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Article
November 1987

Chemotactic Activity of Lens Proteins and the Pathogenesis of Phacolytic Glaucoma

Author Affiliations

From the Departments of Medicine (Dr Rosenbaum), Ophthalmology (Drs Rosenbaum, Samples, and David), Cell Biology (Dr Rosenbaum), and Dentistry (Dr David), Oregon Health Sciences University, Portland; and the Kuzell Institute for Arthritis and Infectious Disease, San Francisco (Mr Seymour and Ms Langlois).

Arch Ophthalmol. 1987;105(11):1582-1584. doi:10.1001/archopht.1987.01060110128046
Abstract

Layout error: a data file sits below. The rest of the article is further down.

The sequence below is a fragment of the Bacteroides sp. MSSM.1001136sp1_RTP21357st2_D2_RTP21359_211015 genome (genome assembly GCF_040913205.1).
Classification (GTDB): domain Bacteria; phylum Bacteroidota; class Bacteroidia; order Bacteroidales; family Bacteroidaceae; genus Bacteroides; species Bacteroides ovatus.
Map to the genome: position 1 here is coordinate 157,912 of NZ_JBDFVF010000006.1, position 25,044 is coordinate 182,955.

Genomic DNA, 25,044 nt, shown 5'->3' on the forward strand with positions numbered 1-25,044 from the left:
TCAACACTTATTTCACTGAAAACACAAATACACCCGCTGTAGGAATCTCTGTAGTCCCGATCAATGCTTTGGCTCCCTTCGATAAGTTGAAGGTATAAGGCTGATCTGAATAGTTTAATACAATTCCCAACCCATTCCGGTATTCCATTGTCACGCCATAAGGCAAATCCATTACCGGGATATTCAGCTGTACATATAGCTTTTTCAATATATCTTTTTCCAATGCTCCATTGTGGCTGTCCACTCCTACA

• Leakage of lens proteins from a hypermature cataract can result in a characteristic glaucoma that is associated with the invasion of the anterior chamber by monocytes. We hypothesized that the lens proteins themselves might account for the monocyte response. A sonicated lens induced concentration-dependent migration of monocytes in a Boyden chamber assay system. Checkerboard analysis indicated that the movement was directed rather than merely random. Relative to a control chemoattractant, N-formyl-methionyl-leucyl-phenylalanine, the lens induced monocyte migration more potently than neutrophil migration. The ability to induce migration was markedly reduced by incubating the lens with either trypsin or papain. Chemotactic activity was readily demonstrable in lenses from young donors without cataracts. Separation of lens proteins by gel filtration with high-performance liquid chromatography indicated that the chemotactic activity was most consistently associated with the gamma crystallin fraction. The chemotactic activity of lens proteins may contribute to the pathogenesis of phacolytic glaucoma or the uveitis resulting from retained cortical material after cataract extraction.

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